All of these moves threaten the industry’s ability to invest and operate which in turn undermines American energy security.
Activist Claims Fall Flat While Role of Natural Gas Put in Spotlight
As we’ve seen in year’s past, rhetoric around “peak oil” and a “fossil fuel phase-out” escalated in the leadup to COP28. However, the past is prologue, and once again, these claims fell flat, particularly when stacked up against the economic and environmental benefits of natural gas.
This year, energy research firm Rystad Energy forecasted a need for “rapid growth” in natural gas supply to meet continuing global gas demand, even in aggressive decarbonization scenarios. According to Aatisha Mahajan, Vice President of Exploration with Rystad Energy:
“Gas is increasingly considered a crucial stepping stone to a sustainable future. With reduced emissions and regional energy security goals aligned, gas is poised to play a pivotal role in the global energy transition.”
Federal Energy Regulatory Commission (FERC) Acting Chairman Willie L. Phillips, a Biden appointee, unequivocally echoed the belief in natural gas’ longevity:
“I don’t see a tension between the steps we have taken to fight climate change and the use of natural gas and LNG. Natural gas and LNG will be a feature of our energy mix far into the future. When it comes to considering new projects, one of the key things I consider is the impact that these projects will have on the climate. There will be no transition of our energy system without natural gas.” (emphasis added)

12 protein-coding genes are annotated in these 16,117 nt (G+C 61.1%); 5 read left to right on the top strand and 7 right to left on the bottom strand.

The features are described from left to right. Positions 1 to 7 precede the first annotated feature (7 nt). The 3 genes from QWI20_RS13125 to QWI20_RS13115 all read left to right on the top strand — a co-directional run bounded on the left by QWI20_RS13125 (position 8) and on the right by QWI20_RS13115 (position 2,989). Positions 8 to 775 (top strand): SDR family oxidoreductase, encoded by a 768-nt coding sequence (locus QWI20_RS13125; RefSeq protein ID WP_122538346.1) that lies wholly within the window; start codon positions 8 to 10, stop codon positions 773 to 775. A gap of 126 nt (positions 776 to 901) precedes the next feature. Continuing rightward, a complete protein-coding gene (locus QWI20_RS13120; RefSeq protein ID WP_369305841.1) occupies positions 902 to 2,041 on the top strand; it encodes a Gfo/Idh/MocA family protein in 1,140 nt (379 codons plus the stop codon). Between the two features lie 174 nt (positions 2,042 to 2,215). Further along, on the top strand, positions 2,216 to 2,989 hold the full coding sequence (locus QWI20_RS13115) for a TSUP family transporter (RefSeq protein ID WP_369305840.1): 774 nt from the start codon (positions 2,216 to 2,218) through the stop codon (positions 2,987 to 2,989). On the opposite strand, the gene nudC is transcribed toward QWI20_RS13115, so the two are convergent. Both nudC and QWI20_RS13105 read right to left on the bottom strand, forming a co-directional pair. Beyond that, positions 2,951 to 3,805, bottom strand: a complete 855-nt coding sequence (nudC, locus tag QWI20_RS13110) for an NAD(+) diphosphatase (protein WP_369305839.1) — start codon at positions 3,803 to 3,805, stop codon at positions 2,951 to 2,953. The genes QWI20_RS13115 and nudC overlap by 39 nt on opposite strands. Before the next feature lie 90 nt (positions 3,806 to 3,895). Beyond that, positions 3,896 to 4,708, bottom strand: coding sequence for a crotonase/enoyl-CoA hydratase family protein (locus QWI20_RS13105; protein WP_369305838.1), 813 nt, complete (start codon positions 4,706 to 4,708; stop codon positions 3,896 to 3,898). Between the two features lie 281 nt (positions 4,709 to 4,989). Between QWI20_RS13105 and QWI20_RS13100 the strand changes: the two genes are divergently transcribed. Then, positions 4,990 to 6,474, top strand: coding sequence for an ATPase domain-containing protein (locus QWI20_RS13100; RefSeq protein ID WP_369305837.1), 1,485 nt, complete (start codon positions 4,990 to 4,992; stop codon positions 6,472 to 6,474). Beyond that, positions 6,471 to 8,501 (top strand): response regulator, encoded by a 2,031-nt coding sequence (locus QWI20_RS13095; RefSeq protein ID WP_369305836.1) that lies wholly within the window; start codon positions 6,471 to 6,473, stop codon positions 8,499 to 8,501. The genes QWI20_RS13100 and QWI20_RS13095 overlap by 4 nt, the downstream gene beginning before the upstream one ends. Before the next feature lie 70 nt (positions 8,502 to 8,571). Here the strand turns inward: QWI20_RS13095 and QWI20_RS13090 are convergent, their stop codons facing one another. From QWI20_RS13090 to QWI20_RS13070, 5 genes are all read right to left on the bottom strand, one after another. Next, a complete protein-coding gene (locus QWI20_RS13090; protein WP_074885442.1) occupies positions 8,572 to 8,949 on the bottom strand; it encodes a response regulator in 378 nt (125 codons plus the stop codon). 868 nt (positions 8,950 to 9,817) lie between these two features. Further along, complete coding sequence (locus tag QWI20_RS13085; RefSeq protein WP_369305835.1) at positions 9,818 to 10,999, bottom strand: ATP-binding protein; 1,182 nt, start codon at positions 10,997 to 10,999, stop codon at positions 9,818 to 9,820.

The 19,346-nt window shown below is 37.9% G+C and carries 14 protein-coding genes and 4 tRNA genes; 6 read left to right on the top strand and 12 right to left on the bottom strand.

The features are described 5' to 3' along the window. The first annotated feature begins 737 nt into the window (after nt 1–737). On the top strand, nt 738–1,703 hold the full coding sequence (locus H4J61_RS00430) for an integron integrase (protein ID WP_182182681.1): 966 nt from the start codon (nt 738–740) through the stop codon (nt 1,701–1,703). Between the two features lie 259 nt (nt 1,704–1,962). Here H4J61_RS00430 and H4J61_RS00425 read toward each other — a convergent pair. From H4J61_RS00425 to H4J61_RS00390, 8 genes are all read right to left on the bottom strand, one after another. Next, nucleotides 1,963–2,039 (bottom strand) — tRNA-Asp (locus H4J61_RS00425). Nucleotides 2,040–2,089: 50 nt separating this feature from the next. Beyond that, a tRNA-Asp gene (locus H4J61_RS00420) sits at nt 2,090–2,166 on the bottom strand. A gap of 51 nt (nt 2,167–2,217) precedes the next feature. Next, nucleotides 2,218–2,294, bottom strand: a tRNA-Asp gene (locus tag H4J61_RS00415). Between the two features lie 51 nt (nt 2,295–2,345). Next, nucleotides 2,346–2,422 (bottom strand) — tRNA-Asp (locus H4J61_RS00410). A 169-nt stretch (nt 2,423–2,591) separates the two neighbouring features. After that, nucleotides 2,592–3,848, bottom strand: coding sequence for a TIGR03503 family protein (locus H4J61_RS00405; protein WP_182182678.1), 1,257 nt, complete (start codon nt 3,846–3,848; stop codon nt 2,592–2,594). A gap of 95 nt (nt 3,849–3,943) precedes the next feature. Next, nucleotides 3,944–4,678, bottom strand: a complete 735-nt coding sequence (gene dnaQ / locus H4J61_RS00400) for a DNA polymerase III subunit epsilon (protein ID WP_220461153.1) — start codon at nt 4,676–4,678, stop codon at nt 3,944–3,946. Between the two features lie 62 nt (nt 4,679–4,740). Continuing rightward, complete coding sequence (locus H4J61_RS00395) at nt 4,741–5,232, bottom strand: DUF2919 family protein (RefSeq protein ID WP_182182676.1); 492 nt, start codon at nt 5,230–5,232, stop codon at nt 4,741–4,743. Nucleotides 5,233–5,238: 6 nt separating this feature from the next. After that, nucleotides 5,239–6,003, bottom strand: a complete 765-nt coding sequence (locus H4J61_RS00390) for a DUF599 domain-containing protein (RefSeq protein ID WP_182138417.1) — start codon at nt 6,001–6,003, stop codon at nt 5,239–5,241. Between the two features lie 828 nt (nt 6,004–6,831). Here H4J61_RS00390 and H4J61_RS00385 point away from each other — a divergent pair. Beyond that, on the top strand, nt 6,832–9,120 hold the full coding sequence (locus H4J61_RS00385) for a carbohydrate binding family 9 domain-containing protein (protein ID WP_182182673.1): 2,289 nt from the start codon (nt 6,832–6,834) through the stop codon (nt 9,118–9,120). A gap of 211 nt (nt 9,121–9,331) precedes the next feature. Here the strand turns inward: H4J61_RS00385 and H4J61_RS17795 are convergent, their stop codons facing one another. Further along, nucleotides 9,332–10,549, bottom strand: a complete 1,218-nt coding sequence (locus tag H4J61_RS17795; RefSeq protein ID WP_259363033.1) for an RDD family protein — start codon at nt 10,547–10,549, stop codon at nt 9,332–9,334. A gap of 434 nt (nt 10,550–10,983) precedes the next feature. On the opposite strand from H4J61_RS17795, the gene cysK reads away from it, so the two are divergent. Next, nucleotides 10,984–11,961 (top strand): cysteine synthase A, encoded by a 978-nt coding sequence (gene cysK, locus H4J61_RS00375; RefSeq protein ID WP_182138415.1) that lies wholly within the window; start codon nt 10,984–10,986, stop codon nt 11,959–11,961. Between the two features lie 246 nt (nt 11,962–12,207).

Meanwhile, the International Energy Agency (IEA) continued sending mixed messages. The IEA forecasted that global oil demand will peak within the next decade, but also confirmed that fossil fuels are necessary for the “secure operation of the overall energy system for many years to come.”
Notably, the role of oil and natural gas in future energy systems was reiterated at COP28, where these crucial resources were praised for their “[R]ole in facilitating the energy transition while ensuring energy security.”
Bottom Line: A thriving American oil and gas industry means increased energy security and progress toward global emission reduction goals. While activists and administration regulatory hurdles have made for a challenging year, 2023 proved once again that the United States continues to lead the way in producing record-setting, responsible oil and natural gas.
2024 Look Ahead
As we look to 2024, election politics will take center stage. We’ve already seen debunked claims of price gouging resurface as some politicians look to paint energy producers as the “foe.” However, as we saw in 2022, candidates and voters on both sides of the aisle overwhelmingly support increased oil and gas production that helps to lower prices at the pump and promote energy security. EID will be sure to keep an eye on these trends in the New Year.